So you can anchor your memoir in a pivotal year, but you don’t have be confined to that year. It is a useful frame, not a cage. That is your focus, that is the locus of your memories, but you will find that you can bring in other times in your life, people who were not there that year, experiences that came before. In the manner of word association, you will find that you will go off in unexpected directions and thrilling tangents. But to choose a finite amount of time gives the book a good solid pivot for you to turn about.
I think it is a lovely form, and I think it is also a gift to the reader, if I can say that without expiring from pretention. The danger in the rush of modern life is forgetting: the new generations forget about the war, or rationing, or the days when divorcees were not allowed into the royal enclosure at Ascot. They forget, or never knew, that women once never went out without a pair of gloves. These are small telling details that make up the weft of the last century. By writing down your memories of an earlier time you are handing on perspective to the ones who are younger than you. I used to dread it when my grandmother started a sentence: In my day. Now I wish I had listened more closely. I want, passionately, to understand what her day was really like. She was born in 1910, and one of her earliest memories is watching Dublin burn during the battle for the Post Office. She was taken to a high window, about three miles outside the city, where she lived, and she watched the fires light up the sky. It’s a six year old girl’s view on a famous historical event. We all know the history of that time, but that small human detail of a little girl in her nightdress, not really knowing what it was she was watching, being taken to see it as if it were a night at the theatre, gives it a resonance, a different point of view, that we do not get from the history books.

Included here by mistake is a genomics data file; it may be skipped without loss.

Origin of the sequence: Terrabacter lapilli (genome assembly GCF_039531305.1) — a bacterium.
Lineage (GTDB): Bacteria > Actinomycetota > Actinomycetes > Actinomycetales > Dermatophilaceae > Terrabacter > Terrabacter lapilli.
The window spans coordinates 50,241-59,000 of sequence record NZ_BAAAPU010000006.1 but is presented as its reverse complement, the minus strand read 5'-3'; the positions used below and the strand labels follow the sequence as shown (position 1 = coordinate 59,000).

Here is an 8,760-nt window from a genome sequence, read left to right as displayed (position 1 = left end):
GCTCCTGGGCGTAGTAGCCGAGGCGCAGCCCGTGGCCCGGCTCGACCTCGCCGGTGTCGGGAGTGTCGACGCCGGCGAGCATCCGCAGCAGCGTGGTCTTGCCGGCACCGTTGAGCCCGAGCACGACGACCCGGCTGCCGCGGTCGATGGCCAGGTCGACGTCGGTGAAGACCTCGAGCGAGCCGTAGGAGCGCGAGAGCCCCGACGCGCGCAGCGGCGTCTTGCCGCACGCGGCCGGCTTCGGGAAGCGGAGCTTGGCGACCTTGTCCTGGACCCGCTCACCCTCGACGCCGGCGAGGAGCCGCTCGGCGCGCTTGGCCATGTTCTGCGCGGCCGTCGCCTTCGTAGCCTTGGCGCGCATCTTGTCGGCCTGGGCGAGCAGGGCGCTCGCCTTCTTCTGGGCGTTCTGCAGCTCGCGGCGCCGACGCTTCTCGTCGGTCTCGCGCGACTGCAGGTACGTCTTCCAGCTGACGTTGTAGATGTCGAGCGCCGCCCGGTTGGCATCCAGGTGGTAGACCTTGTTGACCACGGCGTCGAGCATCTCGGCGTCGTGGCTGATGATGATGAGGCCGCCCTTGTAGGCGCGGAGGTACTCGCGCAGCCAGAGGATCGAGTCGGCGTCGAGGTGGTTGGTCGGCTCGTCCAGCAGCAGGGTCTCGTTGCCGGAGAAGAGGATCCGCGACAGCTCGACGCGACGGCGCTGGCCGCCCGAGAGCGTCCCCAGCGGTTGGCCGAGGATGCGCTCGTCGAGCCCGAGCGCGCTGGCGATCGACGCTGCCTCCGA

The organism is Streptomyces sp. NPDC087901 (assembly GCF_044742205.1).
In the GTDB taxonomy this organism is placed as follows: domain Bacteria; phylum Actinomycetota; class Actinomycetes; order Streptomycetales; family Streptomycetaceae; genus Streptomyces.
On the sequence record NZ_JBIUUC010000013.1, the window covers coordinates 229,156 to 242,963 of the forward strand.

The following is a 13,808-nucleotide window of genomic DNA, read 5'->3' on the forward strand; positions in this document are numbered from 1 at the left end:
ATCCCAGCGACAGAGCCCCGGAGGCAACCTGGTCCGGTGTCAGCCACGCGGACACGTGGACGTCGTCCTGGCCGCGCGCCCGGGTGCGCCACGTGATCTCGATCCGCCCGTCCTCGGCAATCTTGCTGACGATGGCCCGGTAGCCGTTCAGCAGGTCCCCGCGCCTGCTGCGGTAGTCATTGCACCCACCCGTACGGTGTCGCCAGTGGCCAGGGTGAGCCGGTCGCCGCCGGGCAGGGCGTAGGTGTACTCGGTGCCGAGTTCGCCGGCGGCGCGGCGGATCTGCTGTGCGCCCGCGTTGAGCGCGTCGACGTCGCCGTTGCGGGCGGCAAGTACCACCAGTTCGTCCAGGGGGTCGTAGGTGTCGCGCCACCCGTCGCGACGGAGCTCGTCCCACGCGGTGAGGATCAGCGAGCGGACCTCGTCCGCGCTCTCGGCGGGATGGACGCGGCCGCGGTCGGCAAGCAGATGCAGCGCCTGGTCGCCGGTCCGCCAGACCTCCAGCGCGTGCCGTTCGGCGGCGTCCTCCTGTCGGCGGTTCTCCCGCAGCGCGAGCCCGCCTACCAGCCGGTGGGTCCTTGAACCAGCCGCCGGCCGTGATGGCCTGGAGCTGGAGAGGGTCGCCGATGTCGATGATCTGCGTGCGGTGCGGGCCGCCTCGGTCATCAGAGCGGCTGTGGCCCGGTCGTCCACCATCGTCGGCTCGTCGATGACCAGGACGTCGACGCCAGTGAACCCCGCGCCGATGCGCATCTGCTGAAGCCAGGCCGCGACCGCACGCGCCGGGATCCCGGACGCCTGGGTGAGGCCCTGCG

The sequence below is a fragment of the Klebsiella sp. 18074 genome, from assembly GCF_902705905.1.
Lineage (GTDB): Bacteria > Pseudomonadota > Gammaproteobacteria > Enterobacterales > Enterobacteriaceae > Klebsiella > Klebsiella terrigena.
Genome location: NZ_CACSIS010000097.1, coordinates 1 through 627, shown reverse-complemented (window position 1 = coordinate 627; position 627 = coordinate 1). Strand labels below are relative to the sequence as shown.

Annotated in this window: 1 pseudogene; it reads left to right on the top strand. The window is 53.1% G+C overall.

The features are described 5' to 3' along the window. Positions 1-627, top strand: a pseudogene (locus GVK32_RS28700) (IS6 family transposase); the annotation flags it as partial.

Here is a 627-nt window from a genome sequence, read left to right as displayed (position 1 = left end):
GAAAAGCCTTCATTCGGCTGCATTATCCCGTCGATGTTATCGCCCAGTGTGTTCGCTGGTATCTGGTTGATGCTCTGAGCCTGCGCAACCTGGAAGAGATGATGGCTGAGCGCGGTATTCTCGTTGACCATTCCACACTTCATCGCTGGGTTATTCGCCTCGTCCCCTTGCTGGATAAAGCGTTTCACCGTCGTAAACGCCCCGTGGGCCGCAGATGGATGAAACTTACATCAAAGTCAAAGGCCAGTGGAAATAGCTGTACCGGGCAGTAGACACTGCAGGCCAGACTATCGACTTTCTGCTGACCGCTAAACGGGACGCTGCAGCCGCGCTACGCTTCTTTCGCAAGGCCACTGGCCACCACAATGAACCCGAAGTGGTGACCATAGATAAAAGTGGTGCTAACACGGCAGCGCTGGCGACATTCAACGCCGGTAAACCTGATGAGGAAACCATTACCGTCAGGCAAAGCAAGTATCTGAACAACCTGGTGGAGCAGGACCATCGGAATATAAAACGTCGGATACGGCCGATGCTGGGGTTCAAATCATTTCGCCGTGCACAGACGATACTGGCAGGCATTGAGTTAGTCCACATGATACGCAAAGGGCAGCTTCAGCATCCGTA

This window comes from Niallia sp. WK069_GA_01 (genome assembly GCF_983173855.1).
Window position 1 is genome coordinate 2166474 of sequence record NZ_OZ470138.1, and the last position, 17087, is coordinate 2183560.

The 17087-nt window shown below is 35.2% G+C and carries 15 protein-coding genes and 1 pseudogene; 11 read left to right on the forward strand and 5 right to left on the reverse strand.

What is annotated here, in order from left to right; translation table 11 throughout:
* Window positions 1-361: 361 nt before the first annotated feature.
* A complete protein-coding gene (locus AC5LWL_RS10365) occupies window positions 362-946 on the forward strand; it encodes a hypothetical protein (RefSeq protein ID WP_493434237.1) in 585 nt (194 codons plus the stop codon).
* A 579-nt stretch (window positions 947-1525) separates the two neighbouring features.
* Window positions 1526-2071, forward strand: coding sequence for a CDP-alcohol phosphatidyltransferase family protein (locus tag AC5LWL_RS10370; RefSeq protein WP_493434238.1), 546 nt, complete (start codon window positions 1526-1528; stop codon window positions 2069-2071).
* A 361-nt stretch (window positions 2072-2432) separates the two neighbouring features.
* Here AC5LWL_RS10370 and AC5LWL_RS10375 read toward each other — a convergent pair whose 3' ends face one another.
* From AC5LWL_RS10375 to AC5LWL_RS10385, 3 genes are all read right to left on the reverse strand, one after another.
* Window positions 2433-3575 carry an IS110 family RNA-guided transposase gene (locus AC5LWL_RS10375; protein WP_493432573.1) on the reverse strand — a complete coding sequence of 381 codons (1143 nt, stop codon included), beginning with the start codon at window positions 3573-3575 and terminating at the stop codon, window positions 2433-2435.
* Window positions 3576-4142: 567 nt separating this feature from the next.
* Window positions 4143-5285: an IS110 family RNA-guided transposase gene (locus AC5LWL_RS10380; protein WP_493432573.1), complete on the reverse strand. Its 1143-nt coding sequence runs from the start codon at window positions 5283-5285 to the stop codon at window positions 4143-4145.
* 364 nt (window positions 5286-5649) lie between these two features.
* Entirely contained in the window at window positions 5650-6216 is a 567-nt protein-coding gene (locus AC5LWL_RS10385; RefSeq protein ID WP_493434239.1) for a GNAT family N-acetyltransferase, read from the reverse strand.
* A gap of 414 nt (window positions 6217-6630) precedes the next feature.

Today's Five Minute Exercise.
Write a memory. You can do it any way you wish – as a small narrative, as a list of impressions, as a physical snapshot. You can take one detail of it and describe how it makes you feel now or how it made you feel then. Follow it anywhere it leads you.
Beginnings and Endings: